Travel assistance pack (for West Coast patients)

This pack is designed to make that process a little bit smoother and provide you with some information.


More informationDownload pdf (1 MB)

How your hospital & health centre works

How your hospital & health centre works

Te Nīkau Hospital & Health Centre is a fit for purpose, modern facility designed to be a one-stop shop for health care.

  • We see people for planned appointments, respond to people with urgent needs, admit and monitor patients that are more seriously unwell and stabilise emergency patients that require critical or specialist care.
  • If you already have an appointment you will be directed to the appropriate waiting area.
  • If you arrive with no appointment, you will initially be seen by a nurse who will ask you some questions to help us decide how urgent it is for you to be seen.
  • Depending on your needs, you may be seen in the Emergency Department or in the Urgent Care clinic.


More informationDownload pdf (671 KB)

Protecting your health in an emergency – Returning home after a flood

Flood water can contain lots of nasty bugs that could make you and your family sick.
Before you start the clean-up process, it’s important to follow these steps to keep you and your family safe.


More informationDownload pdf (639 KB)

West Coast DHB New Graduate Nurse Entry to Practice & New Entry to Specialty Practice Mental Health and Addiction Programmes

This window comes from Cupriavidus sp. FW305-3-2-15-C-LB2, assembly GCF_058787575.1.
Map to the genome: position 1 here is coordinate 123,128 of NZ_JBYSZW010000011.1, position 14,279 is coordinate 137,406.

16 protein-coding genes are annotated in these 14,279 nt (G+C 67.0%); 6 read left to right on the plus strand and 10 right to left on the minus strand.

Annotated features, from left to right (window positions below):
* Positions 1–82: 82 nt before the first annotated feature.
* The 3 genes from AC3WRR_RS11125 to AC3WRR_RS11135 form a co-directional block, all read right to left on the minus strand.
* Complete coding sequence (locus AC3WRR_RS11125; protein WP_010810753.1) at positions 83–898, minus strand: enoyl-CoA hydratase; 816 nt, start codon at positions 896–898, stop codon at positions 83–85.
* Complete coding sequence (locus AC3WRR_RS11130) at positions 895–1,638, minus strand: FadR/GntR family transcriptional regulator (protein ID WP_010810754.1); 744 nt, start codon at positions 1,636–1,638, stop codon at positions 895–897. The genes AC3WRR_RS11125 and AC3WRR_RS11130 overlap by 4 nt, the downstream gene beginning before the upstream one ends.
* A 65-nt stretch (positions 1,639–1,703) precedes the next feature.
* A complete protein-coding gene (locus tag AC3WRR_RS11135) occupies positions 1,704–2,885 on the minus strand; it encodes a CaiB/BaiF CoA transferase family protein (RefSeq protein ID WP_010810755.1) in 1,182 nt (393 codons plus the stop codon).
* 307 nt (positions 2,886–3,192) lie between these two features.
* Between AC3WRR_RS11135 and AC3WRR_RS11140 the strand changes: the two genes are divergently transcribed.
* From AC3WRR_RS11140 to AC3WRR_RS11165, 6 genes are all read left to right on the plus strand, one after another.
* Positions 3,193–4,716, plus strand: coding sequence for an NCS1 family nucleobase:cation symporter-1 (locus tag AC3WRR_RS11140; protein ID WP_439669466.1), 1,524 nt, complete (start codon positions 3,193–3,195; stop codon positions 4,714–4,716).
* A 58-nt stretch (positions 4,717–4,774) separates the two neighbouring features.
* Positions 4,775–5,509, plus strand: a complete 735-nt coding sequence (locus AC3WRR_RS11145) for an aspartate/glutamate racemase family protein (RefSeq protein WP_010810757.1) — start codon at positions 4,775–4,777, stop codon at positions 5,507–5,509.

Information Brochure

NETP Programme

The West Coast DHB NETP programme is designed to tautoko|support you to develop into a competent, confident, and professional kaitiaki|guardian of your community’s health and wellbeing. We facilitate a range of new and exciting learning opportunities that will help you achieve your career goals – whatever your moehewa|dream may be.
This rural programme incorporates 1:1 and group manaaki|support and care, preceptorship, and educational variety, including an Ara Institute of Canterbury graduate level paper. The programme is shared between Canterbury and West Coast DHBs, which means unique exposure to care provision in an urban environment.

NESP (Mental Health) Programme

The NESP programme is designed to tautoko|support you as a newly qualified or experienced registered nurse to transition to specialising in mental health. We offer exposure to exciting opportunities within this field that are unique to working in New Zealand’s most rural and remote health district.
NESP incorporates 1:1 and group manaaki|support and care, preceptorship, and educational opportunities through a postgraduate certificate that is recognised nationally and internationally. This programme is coordinated by the Canterbury DHB with funding from Te Pou, and will expose you to learning with, and from, colleagues based in a variety of urban and rural settings.



More informationDownload pdf (2 MB)

HDC Learning from complaints

  • Date: 6 May 2013
  • Document Type:

Your rights when using a health or disability service in New Zealand and how to make a complaint.

More informationDownload pdf (352KB)

Kaiwhina brochure

  • Date: 15 Feb 2013
  • Document Type:

Kaiāwhina Whānau Support details

More informationDownload pdf (288KB)

Hand hygene

  • Date: 25 Oct 2010
  • Document Type:

Hand hygiene is the single most important factor in reducing hospital acquired infections.
Our hands may look clean but many germs are invisible to our eyes. We can unknowingly transmit germs on our hands to others and our environment.

More informationDownload pdf (100KB)

Showing 1-27 of 27 results, page 1 of 1.

Page last updated: 7 February 2024